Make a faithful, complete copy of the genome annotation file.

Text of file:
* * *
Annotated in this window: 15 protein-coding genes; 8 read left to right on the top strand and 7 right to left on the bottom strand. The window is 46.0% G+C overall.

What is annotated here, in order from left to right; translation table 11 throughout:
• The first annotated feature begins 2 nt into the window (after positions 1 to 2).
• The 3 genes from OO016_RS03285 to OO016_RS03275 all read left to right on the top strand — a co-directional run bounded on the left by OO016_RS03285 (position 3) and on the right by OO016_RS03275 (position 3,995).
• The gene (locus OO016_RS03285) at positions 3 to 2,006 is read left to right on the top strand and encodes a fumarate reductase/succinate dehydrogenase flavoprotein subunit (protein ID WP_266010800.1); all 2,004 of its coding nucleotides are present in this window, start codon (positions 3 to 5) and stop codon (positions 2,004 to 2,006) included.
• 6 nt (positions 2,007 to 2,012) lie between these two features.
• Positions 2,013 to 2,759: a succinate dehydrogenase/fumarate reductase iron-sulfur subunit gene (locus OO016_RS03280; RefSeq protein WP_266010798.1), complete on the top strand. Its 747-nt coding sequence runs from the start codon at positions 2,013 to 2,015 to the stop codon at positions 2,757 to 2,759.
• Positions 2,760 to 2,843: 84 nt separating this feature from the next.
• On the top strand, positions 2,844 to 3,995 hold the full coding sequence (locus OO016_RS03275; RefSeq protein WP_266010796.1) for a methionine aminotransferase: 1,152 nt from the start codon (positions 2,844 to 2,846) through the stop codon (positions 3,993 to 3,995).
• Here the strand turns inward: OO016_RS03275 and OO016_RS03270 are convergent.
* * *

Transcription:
Annotated in this window: 15 protein-coding genes; 8 read left to right on the top strand and 7 right to left on the bottom strand. The window is 46.0% G+C overall.

What is annotated here, in order from left to right; translation table 11 throughout:
• The first annotated feature begins 2 nt into the window (after positions 1 to 2).
• The 3 genes from OO016_RS03285 to OO016_RS03275 all read left to right on the top strand — a co-directional run bounded on the left by OO016_RS03285 (position 3) and on the right by OO016_RS03275 (position 3,995).
• The gene (locus OO016_RS03285) at positions 3 to 2,006 is read left to right on the top strand and encodes a fumarate reductase/succinate dehydrogenase flavoprotein subunit (protein ID WP_266010800.1); all 2,004 of its coding nucleotides are present in this window, start codon (positions 3 to 5) and stop codon (positions 2,004 to 2,006) included.
• 6 nt (positions 2,007 to 2,012) lie between these two features.
• Positions 2,013 to 2,759: a succinate dehydrogenase/fumarate reductase iron-sulfur subunit gene (locus OO016_RS03280; RefSeq protein WP_266010798.1), complete on the top strand. Its 747-nt coding sequence runs from the start codon at positions 2,013 to 2,015 to the stop codon at positions 2,757 to 2,759.
• Positions 2,760 to 2,843: 84 nt separating this feature from the next.
• On the top strand, positions 2,844 to 3,995 hold the full coding sequence (locus OO016_RS03275; RefSeq protein WP_266010796.1) for a methionine aminotransferase: 1,152 nt from the start codon (positions 2,844 to 2,846) through the stop codon (positions 3,993 to 3,995).
• Here the strand turns inward: OO016_RS03275 and OO016_RS03270 are convergent.